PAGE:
The house exploded and a fireball shot out, with flames quickly scorching the yard. Huebscher recalled stumbling forward in the yard, and the elderly man fell down and was still in harm’s way.
At that instant Huebscher saw Vaughn run into the flames to get the man to safety.
“Watching Vaughn go into that fire was probably the bravest thing I’ve ever seen,” Huebscher said. “I got the guy out of the house, but he would have died on his front yard if weren’t for Brad Vaughn.”
Ohers arrived on the scene and offered assistance. Together they helped move the man, and Vaughn checked the man’s breathing, his eyes, and asked him some questions to clarify if anyone else was in the home.
“I felt better that we got everybody out — Nigel got everybody out,” Vaughn said.
As they moved the man again, they had to avoid a live power line that had been seared by the fire and fell into the driveway.
Vaughn retrieved bottled waters from his family’s camping gear. As the emergency responders took over the scene, Vaughn and his family eventually departed, while Huebscher remained on the scene to relay information to the responders.
“If Nigel had not stopped and gone in when he did, I don’t think either of those people would have made it out,” said Vaughn. “I was the second one there. I would have got there, we would have called 911, and I would have watched that house burn down, just wondering, hoping, praying there was no one inside.”
Thankfully, everyone survived. The residents of the home were taken by ambulance for medical assessment. They later learned the man was airlifted for medical treatment for burns and is expected to fully recover.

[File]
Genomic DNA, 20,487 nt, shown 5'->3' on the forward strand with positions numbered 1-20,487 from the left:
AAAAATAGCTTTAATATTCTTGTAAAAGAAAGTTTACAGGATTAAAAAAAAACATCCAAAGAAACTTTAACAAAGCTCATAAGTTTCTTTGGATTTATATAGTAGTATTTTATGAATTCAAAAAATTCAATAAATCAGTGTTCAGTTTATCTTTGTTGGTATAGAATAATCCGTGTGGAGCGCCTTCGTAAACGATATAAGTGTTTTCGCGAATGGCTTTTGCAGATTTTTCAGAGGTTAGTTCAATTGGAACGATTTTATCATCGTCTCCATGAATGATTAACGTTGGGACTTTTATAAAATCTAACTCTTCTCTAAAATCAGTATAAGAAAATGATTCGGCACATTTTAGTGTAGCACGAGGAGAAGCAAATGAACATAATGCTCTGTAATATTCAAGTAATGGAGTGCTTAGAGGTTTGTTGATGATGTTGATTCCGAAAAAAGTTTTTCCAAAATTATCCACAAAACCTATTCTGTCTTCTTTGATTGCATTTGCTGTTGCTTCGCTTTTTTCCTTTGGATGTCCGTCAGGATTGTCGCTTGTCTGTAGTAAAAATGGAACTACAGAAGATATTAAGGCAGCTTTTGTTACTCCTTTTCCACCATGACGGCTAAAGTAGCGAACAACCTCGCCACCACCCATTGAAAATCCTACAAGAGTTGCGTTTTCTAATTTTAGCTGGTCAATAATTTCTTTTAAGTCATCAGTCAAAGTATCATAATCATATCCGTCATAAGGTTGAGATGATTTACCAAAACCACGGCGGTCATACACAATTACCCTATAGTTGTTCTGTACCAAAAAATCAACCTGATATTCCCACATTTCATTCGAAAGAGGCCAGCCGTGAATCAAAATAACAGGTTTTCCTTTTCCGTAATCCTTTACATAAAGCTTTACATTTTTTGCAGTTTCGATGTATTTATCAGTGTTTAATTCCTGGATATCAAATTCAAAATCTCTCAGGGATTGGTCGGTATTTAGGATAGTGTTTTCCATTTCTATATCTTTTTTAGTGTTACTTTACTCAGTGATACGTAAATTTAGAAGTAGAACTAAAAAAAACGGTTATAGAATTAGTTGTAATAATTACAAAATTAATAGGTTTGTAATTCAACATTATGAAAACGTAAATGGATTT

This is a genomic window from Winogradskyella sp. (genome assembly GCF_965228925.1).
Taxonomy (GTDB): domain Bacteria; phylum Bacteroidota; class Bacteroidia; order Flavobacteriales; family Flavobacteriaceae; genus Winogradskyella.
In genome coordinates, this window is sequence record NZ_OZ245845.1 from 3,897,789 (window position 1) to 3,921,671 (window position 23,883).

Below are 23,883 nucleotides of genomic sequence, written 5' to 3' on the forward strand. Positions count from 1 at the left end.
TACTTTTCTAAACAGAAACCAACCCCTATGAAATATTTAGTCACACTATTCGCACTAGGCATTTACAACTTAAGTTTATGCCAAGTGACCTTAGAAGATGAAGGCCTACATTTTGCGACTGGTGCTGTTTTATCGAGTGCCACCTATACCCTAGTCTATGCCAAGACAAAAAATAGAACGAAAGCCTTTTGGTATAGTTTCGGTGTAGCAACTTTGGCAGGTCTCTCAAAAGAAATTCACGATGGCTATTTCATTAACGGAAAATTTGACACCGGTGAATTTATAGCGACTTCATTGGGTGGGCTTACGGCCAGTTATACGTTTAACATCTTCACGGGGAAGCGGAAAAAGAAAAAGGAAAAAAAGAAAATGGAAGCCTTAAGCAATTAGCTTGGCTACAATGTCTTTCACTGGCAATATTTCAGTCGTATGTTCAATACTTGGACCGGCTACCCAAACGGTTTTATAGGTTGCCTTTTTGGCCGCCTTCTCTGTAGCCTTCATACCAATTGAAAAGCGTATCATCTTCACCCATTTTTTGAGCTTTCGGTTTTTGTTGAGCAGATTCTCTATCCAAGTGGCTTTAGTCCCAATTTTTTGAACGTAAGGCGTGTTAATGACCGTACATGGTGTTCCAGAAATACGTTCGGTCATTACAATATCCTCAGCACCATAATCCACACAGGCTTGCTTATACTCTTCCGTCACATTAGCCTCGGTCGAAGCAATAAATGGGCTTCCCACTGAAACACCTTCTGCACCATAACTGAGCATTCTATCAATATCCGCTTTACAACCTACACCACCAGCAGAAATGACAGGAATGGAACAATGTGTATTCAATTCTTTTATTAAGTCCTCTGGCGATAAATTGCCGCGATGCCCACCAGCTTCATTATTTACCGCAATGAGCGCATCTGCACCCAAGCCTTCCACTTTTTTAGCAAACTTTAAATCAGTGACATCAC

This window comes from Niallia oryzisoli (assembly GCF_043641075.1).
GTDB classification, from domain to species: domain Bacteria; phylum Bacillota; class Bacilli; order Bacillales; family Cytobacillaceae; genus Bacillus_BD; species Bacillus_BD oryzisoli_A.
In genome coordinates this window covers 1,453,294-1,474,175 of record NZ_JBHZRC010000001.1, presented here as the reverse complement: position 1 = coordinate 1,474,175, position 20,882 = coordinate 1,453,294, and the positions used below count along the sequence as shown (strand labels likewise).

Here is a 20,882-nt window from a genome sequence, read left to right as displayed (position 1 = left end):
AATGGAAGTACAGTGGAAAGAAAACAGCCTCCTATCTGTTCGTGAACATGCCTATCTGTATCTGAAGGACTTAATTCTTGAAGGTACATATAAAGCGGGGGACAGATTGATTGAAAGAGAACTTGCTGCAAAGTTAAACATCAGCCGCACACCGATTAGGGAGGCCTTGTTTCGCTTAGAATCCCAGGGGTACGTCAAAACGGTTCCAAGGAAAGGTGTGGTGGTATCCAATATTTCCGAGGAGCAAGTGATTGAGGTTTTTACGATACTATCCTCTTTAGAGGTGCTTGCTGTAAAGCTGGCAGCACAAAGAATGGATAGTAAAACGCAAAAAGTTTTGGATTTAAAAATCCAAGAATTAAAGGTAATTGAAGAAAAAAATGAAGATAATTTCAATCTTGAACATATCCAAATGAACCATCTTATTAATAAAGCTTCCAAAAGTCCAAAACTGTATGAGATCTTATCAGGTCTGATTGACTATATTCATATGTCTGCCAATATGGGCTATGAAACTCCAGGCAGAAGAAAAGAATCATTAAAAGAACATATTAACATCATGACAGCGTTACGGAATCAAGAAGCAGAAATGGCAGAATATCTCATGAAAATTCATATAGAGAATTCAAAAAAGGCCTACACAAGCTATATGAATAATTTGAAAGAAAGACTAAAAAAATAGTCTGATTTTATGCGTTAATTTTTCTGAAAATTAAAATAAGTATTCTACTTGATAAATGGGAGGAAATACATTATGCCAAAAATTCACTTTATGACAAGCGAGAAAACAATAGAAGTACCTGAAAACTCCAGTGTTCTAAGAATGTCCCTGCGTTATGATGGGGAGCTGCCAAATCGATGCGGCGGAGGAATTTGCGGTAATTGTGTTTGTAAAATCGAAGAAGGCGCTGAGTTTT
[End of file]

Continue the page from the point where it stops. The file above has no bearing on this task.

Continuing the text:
The two servicemembers, who were in civilian clothes that day, later linked up via social media and learned each other’s service affiliation.
Everyone who helped, including other good Samaritans who stopped to help with initial first aid, and assist the couple to safety, all deserve credit, Huebscher said. In his mind the events of that evening seemed to slow down, but in reality everything happened very quickly.
“I think that whole event was a matter of seconds really,” Huebscher said. “Thirty seconds to a minute earlier and I’d never have seen the flames. Thirty seconds to a minute later and I’d never got out of the house. Timing was everything in this case.”
Huebscher said his wife Devi thought she would never see him again when he went into the burning house that day. It wasn’t until the next day that the gravity of the situation caught up with him.
“It was just the right thing to do,” Huebscher said.
Mayor Travis Cook of Bonifay, who is also a volunteer firefighter, said the Bonifay Fire Rescue team were grateful for the servicemembers’ actions.
“In my opinion, there is no such thing as a coincidence. I wholeheartedly believe God places each and every person at specific locations at specific times for specific reasons,” Cook said. “If not for the selfless, heroic efforts of these two men, I believe this would have been a fatal fire for the homeowner.”
On Bonifay Fire — Rescue’s Facebook page later that night, Jennifer Yancey, the daughter of the elderly man reached out to the people who saved her father and stepmother.
“Thank you for whoever stopped and got her attention, and to all the firefighters and emergency personnel! You will never know how much it means to me and my family, “she posted.